# What is the mechanism of Eigenvector? [closed]

I have studied EigenValues and EigenVectors but still what I can't see is that how EigenVectors become transformed or rotated vectors.

## closed as off-topic by Saad, user91500, José Carlos Santos, ncmathsadist, CesareoDec 27 '18 at 17:12

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• What exactly do you hean by “become transformed or rotated vectors?” – amd Mar 17 '17 at 21:50

Matrix as a map

How does a matrix transform the locus of unit vectors?

Pick an example matrix such as $$\mathbf{A} = \left[ \begin{array}{rr} 1 & -1 \\ 0 & 1 \\ \end{array} \right].$$ As noted by @Widawensen, a convenient representation of unit circle is the locus of vectors $\mathbf{S}$: $$\mathbf{S} = \left[ \begin{array}{l} \cos \theta \\ \sin \theta \end{array} \right], \quad 0 \le \theta \lt 2\pi$$ The matrix product shows the mapping action of the matrix $\mathbf{A}$: $$\mathbf{A} \mathbf{S} = \left[ \begin{array}{cc} \cos (\theta )-\sin (\theta ) \\ \sin (\theta ) \end{array} \right]$$

The plots below show the colored vectors from the unit circle on the left. On the right we see how the matrix $\mathbf{A}$ changes the unit vectors.

Singular value decomposition

To understand the map, we start with the singular value decomposition: $$\mathbf{A} = \mathbf{U} \, \Sigma \, \mathbf{V}^{*}$$ The beauty of the SVD is that every matrix has a singular value decomposition (existence); the power of the SVD is that it resolves the four fundamental subspaces.

The singular value decomposition is an eigendecomposition of the matrix product $\mathbf{A}^{*} \mathbf{A}$. The singular values are the square root of the nonzero eigenvalues $$\sigma \left( \mathbf{A} \right) = \sqrt{ \lambda \left( \mathbf{A}^{*} \mathbf{A} \right) }$$ The singular values are, by construction, positive and are customarily ordered. For a matrix of rank $\rho$, the expression is $$\sigma_{1} \ge \sigma_{2} \ge \dots \ge \sigma_{\rho} > 0$$ The normalized eigenvectors are the column vectors of the domain matrix $\mathbf{V}$. The column vectors for the codomain matrix $\mathbf{U}$ are constructed via $$\mathbf{U}_{k} = \sigma_{k}^{-1} \left[ \mathbf{A} \mathbf{V} \right]_{k}, \quad k=1,\rho.$$

Graphically, the SVD looks like this:

The first column vector is plotted in black, the second in blue. Both coordinate systems are left-handed (determinant = -1). The SVD orients these vectors to align the domain and the codomain.

Notice in the mapping action that some vectors shrink, others grow. The domain and codomain have different length scales, and this is captured in the singular values. Below, the singular values are represented as an ellipse with equation $$\left( \frac{x}{\sigma_{1}} \right)^{2} + \left( \frac{y}{\sigma_{2}} \right)^{2} = 1.$$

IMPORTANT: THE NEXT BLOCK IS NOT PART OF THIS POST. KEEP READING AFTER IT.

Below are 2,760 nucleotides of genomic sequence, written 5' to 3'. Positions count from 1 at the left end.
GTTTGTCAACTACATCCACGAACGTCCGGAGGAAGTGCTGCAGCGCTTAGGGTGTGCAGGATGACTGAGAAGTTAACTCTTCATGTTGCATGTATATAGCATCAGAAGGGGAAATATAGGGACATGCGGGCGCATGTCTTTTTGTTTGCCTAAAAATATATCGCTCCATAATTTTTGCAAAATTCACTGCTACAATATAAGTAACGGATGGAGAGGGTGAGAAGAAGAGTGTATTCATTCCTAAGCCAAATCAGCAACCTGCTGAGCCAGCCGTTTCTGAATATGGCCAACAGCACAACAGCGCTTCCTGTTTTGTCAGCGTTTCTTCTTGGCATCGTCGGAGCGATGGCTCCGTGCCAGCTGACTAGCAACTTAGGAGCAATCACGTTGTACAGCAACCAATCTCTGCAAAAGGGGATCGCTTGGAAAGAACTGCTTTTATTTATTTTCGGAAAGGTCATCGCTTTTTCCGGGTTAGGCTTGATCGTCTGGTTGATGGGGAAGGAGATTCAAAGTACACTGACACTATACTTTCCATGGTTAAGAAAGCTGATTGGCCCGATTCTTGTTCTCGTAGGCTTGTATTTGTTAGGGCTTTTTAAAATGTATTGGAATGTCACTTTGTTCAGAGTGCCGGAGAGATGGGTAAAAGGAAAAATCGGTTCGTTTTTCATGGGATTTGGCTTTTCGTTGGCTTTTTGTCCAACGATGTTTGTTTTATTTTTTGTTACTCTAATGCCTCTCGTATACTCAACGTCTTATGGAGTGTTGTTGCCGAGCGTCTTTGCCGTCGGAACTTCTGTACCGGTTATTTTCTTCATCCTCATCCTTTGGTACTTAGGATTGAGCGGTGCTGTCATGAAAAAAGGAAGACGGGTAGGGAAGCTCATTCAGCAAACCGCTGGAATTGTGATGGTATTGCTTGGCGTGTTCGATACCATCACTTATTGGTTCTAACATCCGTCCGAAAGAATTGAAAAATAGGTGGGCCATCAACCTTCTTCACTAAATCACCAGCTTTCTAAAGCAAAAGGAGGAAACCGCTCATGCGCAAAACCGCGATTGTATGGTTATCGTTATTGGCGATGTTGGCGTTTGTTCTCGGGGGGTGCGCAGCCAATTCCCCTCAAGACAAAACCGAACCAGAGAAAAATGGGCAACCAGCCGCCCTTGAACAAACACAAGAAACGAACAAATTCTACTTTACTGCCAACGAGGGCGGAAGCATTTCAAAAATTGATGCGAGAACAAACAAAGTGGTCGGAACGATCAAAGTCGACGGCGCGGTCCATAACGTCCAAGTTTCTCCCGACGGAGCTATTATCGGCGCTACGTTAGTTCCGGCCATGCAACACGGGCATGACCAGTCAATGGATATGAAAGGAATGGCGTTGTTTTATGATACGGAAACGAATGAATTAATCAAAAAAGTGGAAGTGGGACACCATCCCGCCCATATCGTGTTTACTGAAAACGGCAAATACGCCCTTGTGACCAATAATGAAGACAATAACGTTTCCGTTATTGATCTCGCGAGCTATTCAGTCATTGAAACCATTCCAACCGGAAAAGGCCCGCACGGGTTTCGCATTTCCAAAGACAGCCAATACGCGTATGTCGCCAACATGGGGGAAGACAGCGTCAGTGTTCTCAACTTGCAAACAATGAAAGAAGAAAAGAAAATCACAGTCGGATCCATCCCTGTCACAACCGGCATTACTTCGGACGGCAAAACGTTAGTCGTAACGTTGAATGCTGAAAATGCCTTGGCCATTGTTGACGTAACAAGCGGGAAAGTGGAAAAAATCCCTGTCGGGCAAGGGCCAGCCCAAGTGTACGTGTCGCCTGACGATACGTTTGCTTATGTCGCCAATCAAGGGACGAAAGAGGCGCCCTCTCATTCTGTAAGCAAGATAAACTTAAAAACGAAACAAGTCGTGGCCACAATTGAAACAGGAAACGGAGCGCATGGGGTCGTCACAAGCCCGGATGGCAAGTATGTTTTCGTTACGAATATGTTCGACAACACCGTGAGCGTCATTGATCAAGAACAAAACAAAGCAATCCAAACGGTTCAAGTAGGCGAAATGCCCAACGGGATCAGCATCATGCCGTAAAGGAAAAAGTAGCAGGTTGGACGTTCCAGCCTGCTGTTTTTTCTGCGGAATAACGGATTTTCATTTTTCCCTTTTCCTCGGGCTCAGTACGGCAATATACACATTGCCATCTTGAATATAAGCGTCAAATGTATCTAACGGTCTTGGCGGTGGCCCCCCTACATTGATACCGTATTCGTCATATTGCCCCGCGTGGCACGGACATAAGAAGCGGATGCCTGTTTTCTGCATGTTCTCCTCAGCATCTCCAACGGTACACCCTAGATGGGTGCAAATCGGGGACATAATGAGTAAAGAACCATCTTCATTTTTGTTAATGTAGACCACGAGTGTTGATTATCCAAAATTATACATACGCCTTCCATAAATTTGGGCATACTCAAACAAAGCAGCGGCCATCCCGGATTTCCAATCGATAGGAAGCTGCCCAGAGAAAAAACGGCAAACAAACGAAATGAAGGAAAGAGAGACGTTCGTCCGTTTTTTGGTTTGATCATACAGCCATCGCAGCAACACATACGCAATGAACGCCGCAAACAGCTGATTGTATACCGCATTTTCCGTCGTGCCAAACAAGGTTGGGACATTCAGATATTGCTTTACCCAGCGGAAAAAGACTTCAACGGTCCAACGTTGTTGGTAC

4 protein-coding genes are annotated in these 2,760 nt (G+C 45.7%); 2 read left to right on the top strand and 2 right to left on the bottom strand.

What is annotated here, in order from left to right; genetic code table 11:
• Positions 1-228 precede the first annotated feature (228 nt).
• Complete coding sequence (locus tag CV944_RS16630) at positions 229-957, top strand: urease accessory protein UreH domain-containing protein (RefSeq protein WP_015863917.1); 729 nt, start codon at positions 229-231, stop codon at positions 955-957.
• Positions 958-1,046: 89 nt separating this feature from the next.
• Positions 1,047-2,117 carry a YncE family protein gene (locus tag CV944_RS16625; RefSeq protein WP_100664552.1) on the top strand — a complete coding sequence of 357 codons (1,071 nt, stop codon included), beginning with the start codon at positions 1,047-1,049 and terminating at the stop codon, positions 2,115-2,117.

SVD and the map

Finally, we bring the pieces together by taking the map image $\mathbf{A}\mathbf{S}$ and overlaying the basis vectors from the codomain $\mathbf{U}$, scaled by the singular values.

The black vector is $\sigma_{1} \mathbf{U}_{1}$, blue is $\sigma_{2} \mathbf{U}_{2}$.

Powers

Repeated applications of the map accentuate the effects of the map. For this example $$\mathbf{A}^{k} = \left[ \begin{array}{cr} 1 & -k \\ 0 & 1 \\ \end{array} \right], \quad k = 1, 2, 3, \dots$$ The first maps in the sequence are shown below on a common scale:

• Which one is the eigenvector? – user122358 Mar 17 '17 at 17:02
• @user122358 Great idea. Modifying drawings to show that. – dantopa Mar 17 '17 at 18:56
• @dantopa Very interesting idea - to use different values of hue to represent directions of vectors, maybe saturation or intensity from HSi model of color could be used to show eigenvectors - $( 1,0)^T$ in this case. – Widawensen Mar 18 '17 at 4:58
• +1 and I wish I could give more for the beautiful visuals and favorited the question so I can come back to look at the graphs if I need! – user409521 Mar 18 '17 at 20:50
• @dantopa You have fantastically developed your answer. I think such ingenuity deserves more than +50. Unit circle seems to be very good as illustrative example.. – Widawensen Mar 20 '17 at 16:55

Linear maps $T:\>V\to W$ make sense between any two vector spaces $V$, $W$ over the same ground field $F$.

The notions of eigenvalues and eigenvectors only make sense for linear maps $T:\>V\to V$ mapping some vector space $V$ into itself. A vector $v\ne0$ that is "by coincidence" mapped onto a scalar multiple $\lambda v$ of itself is called an eigenvector of $T$. Such a vector is maybe shrinked or stretched by $T$, but it is not "rotated" or "sheared" in any way. The numbers $\lambda$ occurring in such circumstances are called eigenvalues of $T$. It is a miracle that (in the finite dimensional case) a given $T$ may only have a finite number of eigenvalues.